When you first arrive to get Physiotherapy, you will be required to fill out paperwork. This will include your personal details and questions about your condition. The Physiotherapist will then do a complete assessment of your condition/injury. This will be followed by a detailed examination. The Physio will perform certain tests to determine exactly where the pain is originating from. Physios are skilled at diagnosing a problem. They will then give you a plan of action followed by treatment. The treatment involves mobilising your joints, massage and exercises.

X rays , CT or MRI scan reports, if done, will be helpful. If you do have a referral from the doctor, please bring it along. If you are under Workcover or any insurance company, you will definitely need a GP referral.
If you have an APPROVED workcover claim number, you have no out of pocket expenses. However, you will be required to pay the consultation in full if your claim has not been approved yet.
We recommend wearing layered clothing so the Physiotherapist can easily examine the area. For example, if you suffer from a knee problem, loose shorts are ideal. If you have a neck problem, a singlet is ideal.
We have a different services and prices. It is best to call us so we can guide you towards the best service for your particular injury/condition.
The amount of gap depends on your level of health cover. Please contact your health fund for the amount of rebate available to you.

Physiotherapy is not just exercises; it’s a hands on solution to various types of pain. You don’t always need to see a doctor, as a competent physiotherapist will be able to diagnose and treat many different conditions, as well educate you about long-term prevention.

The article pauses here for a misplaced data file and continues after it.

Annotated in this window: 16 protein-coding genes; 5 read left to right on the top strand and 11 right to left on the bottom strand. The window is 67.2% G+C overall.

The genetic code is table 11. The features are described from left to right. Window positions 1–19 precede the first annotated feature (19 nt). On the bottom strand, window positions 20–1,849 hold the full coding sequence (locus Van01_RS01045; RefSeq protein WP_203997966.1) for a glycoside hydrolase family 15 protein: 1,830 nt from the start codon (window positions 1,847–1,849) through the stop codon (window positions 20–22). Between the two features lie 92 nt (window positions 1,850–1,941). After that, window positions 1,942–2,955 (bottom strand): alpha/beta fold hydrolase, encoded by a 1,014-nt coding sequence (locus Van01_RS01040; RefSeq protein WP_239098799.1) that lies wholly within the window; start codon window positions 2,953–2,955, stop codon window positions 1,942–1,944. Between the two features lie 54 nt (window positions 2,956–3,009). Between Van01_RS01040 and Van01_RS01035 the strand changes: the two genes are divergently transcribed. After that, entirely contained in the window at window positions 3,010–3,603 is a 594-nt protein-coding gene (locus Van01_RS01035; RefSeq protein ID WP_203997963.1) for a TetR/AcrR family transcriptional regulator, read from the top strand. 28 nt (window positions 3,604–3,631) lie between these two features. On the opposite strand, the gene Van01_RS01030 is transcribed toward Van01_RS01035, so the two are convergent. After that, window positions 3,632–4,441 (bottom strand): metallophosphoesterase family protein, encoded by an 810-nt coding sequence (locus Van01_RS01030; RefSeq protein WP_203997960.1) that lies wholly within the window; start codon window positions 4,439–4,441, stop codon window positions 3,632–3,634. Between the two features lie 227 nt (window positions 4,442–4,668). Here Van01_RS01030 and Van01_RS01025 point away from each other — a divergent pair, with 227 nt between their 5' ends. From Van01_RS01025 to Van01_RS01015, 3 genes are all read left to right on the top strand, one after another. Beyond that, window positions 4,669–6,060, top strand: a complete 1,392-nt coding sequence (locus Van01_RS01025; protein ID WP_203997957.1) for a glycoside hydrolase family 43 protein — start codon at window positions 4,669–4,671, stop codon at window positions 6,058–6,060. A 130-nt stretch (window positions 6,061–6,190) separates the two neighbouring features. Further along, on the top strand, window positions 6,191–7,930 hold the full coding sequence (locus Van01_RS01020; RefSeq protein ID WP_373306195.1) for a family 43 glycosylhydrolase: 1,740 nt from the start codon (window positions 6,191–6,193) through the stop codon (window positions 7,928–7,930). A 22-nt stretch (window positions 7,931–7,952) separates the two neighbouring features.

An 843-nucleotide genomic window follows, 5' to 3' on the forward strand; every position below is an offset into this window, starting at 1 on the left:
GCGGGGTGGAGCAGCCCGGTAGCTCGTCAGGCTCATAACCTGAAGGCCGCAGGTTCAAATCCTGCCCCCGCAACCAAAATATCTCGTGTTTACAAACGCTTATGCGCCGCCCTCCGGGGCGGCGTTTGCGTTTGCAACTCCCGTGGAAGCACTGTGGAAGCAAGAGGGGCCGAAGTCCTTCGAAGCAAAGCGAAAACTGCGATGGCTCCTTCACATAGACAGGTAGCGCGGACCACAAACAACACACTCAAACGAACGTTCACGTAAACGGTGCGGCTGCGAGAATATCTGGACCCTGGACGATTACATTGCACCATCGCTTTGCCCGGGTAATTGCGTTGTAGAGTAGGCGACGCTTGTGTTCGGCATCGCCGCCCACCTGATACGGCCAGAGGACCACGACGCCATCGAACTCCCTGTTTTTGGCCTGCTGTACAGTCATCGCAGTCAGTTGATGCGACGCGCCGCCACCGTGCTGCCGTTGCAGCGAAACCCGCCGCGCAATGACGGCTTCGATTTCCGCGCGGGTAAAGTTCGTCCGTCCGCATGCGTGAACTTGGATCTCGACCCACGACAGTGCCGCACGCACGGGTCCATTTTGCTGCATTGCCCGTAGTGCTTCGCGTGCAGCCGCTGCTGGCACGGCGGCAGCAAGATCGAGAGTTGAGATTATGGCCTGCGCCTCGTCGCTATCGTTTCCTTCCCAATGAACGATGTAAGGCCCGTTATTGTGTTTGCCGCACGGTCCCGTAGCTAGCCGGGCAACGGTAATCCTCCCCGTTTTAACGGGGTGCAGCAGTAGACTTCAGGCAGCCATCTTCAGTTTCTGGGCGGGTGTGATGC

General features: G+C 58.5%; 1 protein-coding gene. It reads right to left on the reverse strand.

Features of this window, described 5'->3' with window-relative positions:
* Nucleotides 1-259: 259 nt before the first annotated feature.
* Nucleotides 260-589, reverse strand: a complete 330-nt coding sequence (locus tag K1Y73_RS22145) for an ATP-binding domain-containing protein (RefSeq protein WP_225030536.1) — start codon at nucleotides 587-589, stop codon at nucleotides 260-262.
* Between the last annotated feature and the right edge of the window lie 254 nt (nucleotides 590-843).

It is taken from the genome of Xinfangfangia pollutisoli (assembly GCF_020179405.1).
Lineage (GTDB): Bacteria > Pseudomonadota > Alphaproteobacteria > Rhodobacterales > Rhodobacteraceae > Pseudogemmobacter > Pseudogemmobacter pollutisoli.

Your first physio session will involve a complete assessment of your injury or condition. Your physiotherapist will ask certain questions to figure out what has happened, conduct tests to confirm, then give a treatment plan to let you know how many sessions are required and for how long. When treatment does commence, it will include hands-on therapy and massage, followed by strengthening exercises.

Treatment is a slow process, as it takes time to recover. Generally, one session is not enough; at least a few sessions are required.

Manual therapy, or hands-on therapy, is best. This involves deep tissue massage and joint mobilization, rather than just exercises.

Physiotherapy treats any injury or condition affecting the joints, muscles, or nerves. If there is an injury, or even repetitive strain due to work or sports, physiotherapists will be able to treat it. They also specialise in chronic conditions like arthritis.

Physiotherapy works by targeting the exact source of pain, whether it was caused by sports injury, posture, or otherwise, and formulating a long-term strategy for rehabilitation. Through joint mobilization to increase blood flow, various types of massage to reduce tension, and home exercises to maintain improvement, pain is managed effectively.

Physiotherapy helps by lessening or, in many cases, completely curing pain of the joints, muscles, or nerves. When treatment plans are followed carefully, physiotherapy is most effective.

The frequency of sessions will depend on your condition – the more serious a condition, the more sessions will be required. If you wait a long period of time before coming in, letting your injury or condition worsen through wear and tear, this will necessitate more sessions. However, if you see a physiotherapist soon after pain develops, less will be needed.